Your professional word is not lip service about being a trusted colleague.
As context, I cleaned up former reps’ sales messes. My customer retention numbers were off the chart; I stabilized our entire teams’ account base. Also, I wasn’t intimidated working with or selling to skeptical technical decision makers.
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When this client was assigned to me, he had been neglected by rep inattention. However, he also had an engineering and architecture business. That made him a logical target for my company’s new software platform.
I became one of the first reps to close on this new product offering. My organization made a big deal about it, complete with email blasts urging other reps to sell, sell, sell! Yes, there was a nice commission involved. Gotta admit, I enjoyed my 15 minutes of sales fame.
As I closed the sale, I gave my client my professional word: I would not abandon him, post-sale.
Have you been in a similar situation? What would you have done, if you were in my shoes?
Post-sale, things went well, until things didn’t go so well.
The pre-sale contract included a phased upsell and post-sale migration into a newer version of the software platform. Client investment in the original platform would be applied towards migration costs for the new platform.
Let’s face it, retaining customers is hardly a solo act. To execute the complex contract specifications, I collaborated far beyond the sales organization. As a result, I formed my own post-sale team of operations, engineering and accounting professionals.
That’s when we realized the client was being charged, simultaneously, for both the old and new platforms. In addition, my numbers showed two sales, not one. Double my numbers, double my commissions.
When I discussed with my sales manager, she recommended: “Don’t say anything, because then you’ll have to refund your commission.”
If you found yourself in the same situation, what would you do?
How frequently is your own professional word tested?
When I told my sales manager that we needed to do things differently, she looked at me, blinked, shrugged and replied, “Your choice.”
I think you all know me pretty well, by now. So, you understand that her response didn’t sit well with me. Consequently, I choose collaboration, not escalation. There’s a difference: do you know what it is?
I set up a meeting with regional sales management. We reviewed the pre- and post-sale files regarding specifications and invoicing. Do you dig deep and maintain your own audit trail for clients?
When you collaborate ethically, your professional word is a bond of personal integrity.
During our meeting, the regional VP of Sales revisited the commission position. “Well, you know you have to refund your original commission.” Then, he laughed. After all, we were not meeting to argue about commission dollars.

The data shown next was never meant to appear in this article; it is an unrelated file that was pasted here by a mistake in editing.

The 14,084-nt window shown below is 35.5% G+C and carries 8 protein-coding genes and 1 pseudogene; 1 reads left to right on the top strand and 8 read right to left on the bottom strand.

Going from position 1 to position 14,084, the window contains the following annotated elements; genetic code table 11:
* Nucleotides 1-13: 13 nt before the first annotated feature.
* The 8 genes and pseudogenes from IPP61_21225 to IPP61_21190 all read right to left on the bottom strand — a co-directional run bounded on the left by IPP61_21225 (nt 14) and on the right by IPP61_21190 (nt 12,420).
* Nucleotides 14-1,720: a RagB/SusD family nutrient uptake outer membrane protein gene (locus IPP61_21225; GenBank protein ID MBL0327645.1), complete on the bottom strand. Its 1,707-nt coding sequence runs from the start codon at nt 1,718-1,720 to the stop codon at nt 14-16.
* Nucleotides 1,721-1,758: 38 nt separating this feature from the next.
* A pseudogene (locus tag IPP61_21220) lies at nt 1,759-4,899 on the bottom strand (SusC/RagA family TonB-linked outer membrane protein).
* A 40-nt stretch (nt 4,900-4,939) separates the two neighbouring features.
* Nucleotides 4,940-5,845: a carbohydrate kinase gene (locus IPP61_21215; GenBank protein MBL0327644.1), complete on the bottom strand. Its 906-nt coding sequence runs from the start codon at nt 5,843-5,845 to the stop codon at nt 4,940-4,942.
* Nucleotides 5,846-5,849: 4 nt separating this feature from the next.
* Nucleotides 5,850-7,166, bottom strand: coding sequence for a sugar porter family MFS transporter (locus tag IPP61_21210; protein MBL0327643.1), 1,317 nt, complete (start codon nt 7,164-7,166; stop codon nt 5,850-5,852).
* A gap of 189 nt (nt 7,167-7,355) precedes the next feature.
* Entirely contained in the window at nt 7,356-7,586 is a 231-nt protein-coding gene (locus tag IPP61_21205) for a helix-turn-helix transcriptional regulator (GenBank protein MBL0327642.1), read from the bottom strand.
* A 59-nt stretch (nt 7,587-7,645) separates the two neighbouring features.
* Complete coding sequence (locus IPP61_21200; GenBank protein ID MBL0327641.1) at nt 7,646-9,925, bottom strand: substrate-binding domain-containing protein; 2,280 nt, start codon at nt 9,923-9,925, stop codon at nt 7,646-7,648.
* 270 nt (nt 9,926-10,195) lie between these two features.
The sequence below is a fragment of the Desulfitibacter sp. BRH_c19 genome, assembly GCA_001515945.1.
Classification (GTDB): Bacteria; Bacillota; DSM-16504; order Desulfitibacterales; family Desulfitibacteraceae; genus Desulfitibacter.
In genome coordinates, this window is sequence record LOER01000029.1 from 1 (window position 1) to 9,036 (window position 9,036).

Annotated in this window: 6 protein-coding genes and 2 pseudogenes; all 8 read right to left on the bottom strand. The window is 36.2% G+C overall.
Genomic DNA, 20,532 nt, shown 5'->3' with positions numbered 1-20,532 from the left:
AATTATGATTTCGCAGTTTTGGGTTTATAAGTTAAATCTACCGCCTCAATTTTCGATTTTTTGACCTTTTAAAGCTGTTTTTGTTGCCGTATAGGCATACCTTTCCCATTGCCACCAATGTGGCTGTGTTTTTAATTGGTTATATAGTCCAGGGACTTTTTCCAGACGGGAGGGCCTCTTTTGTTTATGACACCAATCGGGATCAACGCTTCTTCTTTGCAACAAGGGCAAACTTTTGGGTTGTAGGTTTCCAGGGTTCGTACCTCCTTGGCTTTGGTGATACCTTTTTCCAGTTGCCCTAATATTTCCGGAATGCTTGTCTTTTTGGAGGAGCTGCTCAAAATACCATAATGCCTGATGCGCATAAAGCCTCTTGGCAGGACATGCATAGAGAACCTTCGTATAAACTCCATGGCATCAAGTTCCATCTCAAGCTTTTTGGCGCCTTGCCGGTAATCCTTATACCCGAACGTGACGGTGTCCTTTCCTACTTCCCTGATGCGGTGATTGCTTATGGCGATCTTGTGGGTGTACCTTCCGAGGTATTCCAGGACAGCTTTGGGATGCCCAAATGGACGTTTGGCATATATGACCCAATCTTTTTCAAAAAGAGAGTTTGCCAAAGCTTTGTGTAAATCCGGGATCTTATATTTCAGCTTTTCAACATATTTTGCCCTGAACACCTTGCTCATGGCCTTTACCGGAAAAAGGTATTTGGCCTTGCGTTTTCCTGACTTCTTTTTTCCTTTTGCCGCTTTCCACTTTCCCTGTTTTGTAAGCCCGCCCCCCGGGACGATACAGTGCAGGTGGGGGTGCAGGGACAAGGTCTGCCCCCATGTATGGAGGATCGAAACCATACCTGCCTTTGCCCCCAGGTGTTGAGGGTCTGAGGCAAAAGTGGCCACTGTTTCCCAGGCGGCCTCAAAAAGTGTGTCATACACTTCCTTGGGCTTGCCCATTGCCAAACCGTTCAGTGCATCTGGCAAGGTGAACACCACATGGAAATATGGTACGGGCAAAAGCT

To his credit, the sales VP also was a man of his professional word; we both had the client’s back on this one. However, it took 18-months to resolve the mess.
Not only were headquarters egos involved, also accounting systems subprograms were non-compatible, causing double billing. We could have stopped digging there and still have been heroes to the client. Would you have stopped at this point?
Upon further investigation, we discovered that product management dropped the original product platform upon which the upsell was based! However, they elected not to tell the sales force. That scenario meant they never had any intention of honoring my client’s original contract.
Things had just gotten a whole lot messier. However, the VP of Sales and I refused to abandon the client. Would you have given up or forged ahead?
Your professional word is more than sales commission.
While it was no loss to the company when I had to refund my original commission dollars, now they were in the hot seat. Eventually,the company refunded the cost of the first sale. Then, they designed a new (more expensive) platform, delivering it to the client at the originally-contracted, upsell price.
That is why I was meeting with my client, to share this story with him.
At the end of the meeting, he looked me in the eyes. “B,” he said, “your professional word is your bond.” Then we shook hands and smiled.
This client still reads this blog. So does his team. I imagine they will recognize this story and smile, once again.
When your professional word is your bond, you are committed to collaborating on behalf of clients.
Collaboration is a powerful tool that not only acquires customers, but retains them. When you respect the integrity of clients, you and your teams create remarkable and enduring client outcomes.
Is your professional word your professional bond? Have you ever been challenged, in the past or even in the present? How did you react? What did you choose to do?
Babette Ten Haken is a corporate catalyst and innovative speaker. She serves organizations as a strategist, coach and storyteller. Babette’s One Millimeter Mindset™ Workshops and Speaking programs refocuses individuals, teams and businesses on self-definition, purpose and the power of collaboration. She leverages these principles to increase customer acquisition and retention.
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